Departments: CMSA Highlights
As the Case Management Society of America (CMSA) President, I have the pleasure of traveling throughout the United States, meeting professional case managers from all settings. It has been an invigorating experience and an important opportunity to have an engaging conversation about creating a vision of where we are going and how our professional case manager role impacts the delivery of care across the continuum. Our discussions have also highlighted the importance of advocating and celebrating our professional accomplishments.
I still encounter questions about how case management professionals can become more visible within their organization and in the health care delivery system. Many case management professionals feel that their own organizational leaders still lack awareness of the vital role we play in the delivery of exceptional care. The good news is that this knowledge and communication gap is correctable!
In 2016, Mary Beth Newman, Past President of CMSA, authored a CMSA Today article, titled “Keeping the ‘Professional’ in Professional Case Management.” In her article, she described three focus areas important in professional case management advocacy: (1) maximize role clarity on the collaborative care team; (2) recognize the significance of professional standards of practice; and (3) advocate for professional solidarity. Her discussion continues to remain relevant today.
Oftentimes, when I hear concerns about the lack of organizational awareness, I reflect on the importance of having an “elevator speech.” This is a short 30-seconds presentation that uses short powerful sentences to (1) introduce yourself, (2) explain what the professional case management role offers, and (3) explain how professional case managers benefit the organization. After telling your elevator speech, be prepared to hand the recipient your business card as a way of formalizing the introduction and begin development of a business relationship.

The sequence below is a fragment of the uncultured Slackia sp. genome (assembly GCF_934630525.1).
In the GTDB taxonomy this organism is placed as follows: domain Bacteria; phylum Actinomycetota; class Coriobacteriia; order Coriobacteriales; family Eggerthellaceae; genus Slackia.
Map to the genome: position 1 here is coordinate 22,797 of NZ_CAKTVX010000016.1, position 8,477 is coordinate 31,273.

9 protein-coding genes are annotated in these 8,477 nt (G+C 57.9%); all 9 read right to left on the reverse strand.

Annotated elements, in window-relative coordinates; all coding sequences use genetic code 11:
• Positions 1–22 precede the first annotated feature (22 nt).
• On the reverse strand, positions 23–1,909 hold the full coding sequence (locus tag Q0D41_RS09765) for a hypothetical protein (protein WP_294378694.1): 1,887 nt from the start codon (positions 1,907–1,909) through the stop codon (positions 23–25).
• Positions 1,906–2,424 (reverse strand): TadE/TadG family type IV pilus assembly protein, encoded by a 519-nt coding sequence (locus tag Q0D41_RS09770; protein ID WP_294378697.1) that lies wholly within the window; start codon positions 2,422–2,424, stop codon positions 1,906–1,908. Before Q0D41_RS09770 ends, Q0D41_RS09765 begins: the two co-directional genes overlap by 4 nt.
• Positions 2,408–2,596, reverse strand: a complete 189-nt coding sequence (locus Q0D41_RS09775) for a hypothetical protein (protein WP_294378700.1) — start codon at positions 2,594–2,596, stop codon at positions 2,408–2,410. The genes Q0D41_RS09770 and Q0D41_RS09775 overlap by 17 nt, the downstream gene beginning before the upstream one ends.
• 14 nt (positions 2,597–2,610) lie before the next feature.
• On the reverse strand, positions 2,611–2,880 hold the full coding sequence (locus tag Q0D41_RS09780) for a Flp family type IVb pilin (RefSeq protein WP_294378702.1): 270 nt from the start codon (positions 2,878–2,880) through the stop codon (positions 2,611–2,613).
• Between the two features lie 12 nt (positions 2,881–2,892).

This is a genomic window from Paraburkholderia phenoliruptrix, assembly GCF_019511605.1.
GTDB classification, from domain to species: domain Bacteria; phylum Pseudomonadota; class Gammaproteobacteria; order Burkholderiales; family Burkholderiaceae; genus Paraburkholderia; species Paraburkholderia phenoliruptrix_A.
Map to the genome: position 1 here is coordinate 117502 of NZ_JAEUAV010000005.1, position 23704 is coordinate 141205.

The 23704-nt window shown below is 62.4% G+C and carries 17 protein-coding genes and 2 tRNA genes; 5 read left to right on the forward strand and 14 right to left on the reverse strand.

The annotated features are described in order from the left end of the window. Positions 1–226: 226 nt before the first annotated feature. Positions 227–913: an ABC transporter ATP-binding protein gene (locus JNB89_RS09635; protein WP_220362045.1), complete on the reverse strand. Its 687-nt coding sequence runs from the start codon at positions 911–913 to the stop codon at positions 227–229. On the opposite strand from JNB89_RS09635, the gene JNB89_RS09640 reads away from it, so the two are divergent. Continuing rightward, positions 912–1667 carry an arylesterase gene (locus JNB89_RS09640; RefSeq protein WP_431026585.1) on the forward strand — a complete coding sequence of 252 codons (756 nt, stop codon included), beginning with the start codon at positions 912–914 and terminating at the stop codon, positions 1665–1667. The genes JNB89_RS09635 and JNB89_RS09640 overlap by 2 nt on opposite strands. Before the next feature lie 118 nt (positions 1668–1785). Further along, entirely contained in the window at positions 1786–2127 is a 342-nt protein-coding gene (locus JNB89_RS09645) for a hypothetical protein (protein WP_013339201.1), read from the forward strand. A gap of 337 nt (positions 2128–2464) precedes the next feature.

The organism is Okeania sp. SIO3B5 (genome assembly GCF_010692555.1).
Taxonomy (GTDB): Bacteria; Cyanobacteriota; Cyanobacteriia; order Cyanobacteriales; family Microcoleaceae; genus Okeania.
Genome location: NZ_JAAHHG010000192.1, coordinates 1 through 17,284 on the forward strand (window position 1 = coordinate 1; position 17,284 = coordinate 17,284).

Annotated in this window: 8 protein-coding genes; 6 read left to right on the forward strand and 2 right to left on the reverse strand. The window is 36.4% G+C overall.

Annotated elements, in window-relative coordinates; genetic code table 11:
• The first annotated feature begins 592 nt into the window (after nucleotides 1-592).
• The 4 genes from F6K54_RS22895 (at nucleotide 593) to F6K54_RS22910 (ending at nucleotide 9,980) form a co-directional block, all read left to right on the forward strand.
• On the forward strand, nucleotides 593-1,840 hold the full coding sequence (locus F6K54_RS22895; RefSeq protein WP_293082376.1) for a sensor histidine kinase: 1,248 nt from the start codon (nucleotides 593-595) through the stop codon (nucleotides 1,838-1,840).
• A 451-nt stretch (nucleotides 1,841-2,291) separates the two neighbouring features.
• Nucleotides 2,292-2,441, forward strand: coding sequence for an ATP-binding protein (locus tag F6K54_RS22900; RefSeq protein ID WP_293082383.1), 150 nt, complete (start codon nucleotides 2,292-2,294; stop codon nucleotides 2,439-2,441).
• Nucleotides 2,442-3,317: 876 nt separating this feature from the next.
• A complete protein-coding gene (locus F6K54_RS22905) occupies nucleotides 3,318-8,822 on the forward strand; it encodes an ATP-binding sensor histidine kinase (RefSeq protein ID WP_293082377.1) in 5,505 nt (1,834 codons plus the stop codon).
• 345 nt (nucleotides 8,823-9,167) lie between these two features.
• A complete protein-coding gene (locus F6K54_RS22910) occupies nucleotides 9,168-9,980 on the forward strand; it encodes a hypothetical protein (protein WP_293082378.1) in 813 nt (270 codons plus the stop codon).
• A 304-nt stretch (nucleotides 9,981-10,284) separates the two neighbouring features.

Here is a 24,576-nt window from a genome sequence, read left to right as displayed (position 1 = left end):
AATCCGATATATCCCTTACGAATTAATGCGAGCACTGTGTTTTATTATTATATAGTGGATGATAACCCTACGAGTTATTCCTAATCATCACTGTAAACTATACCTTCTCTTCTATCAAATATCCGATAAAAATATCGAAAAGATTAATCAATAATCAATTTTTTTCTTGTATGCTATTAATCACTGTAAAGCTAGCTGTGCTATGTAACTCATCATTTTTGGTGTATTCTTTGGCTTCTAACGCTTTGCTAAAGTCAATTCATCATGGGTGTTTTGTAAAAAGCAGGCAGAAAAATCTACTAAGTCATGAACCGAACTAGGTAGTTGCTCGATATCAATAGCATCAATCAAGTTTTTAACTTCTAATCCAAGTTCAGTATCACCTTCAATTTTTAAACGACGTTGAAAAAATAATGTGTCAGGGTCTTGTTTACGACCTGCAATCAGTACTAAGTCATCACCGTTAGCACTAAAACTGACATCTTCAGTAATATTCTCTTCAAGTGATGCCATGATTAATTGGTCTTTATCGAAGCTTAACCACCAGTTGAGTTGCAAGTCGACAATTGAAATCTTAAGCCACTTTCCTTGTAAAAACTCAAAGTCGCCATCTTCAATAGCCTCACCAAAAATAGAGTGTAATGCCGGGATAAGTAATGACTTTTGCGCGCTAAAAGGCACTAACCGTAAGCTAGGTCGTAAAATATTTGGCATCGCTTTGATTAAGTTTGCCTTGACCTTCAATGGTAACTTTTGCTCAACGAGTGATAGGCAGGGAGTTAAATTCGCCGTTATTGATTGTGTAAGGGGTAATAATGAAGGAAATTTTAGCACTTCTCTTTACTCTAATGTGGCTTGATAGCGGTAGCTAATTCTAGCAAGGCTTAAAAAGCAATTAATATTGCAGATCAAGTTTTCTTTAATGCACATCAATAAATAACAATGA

Remember to stay away from jargon and acronyms that the listener may not understand. Memorize and practice your elevator speech. Develop alternative elevator speeches for different audiences. For example, have an organizational leadership or community stakeholder version, a patient or caregiver version, and a friends and family version. Being prepared will build your confidence, and your elevator speech will become second nature to you.
An example of an elevator speech might be:
Good afternoon, my name is Joan Smith and I am a certified case manager at ABC hospital. I have been a team member at ABC hospital for more than 10 years. I am a member of your care team and will assist you in creating a safe discharge and transition plan when you no longer need care at our hospital. I am here to answer your questions and be a resource to you during your hospital stay. Here is my business card if you need to contact me in the future.
It is important to keep your elevator speech brief and allow opportunity for follow-up questions. Don't forget that your audience will also interpret your nonverbal messages and body language as you are speaking. You can great feedback about unintentional nonverbal messaging by practicing your elevator speech in front of your colleagues, friends, or family.
An elevator speech is a great way to start the conversation about the important role of the professional case manager. It is a unique opportunity to demonstrate professionalism and the value you bring to individuals you care for and your organization. Speak up and assists others in understanding your important role!
Jose Alejandro, PhD, RN, FAAN, is President (2018–2020), Case Management Society of America.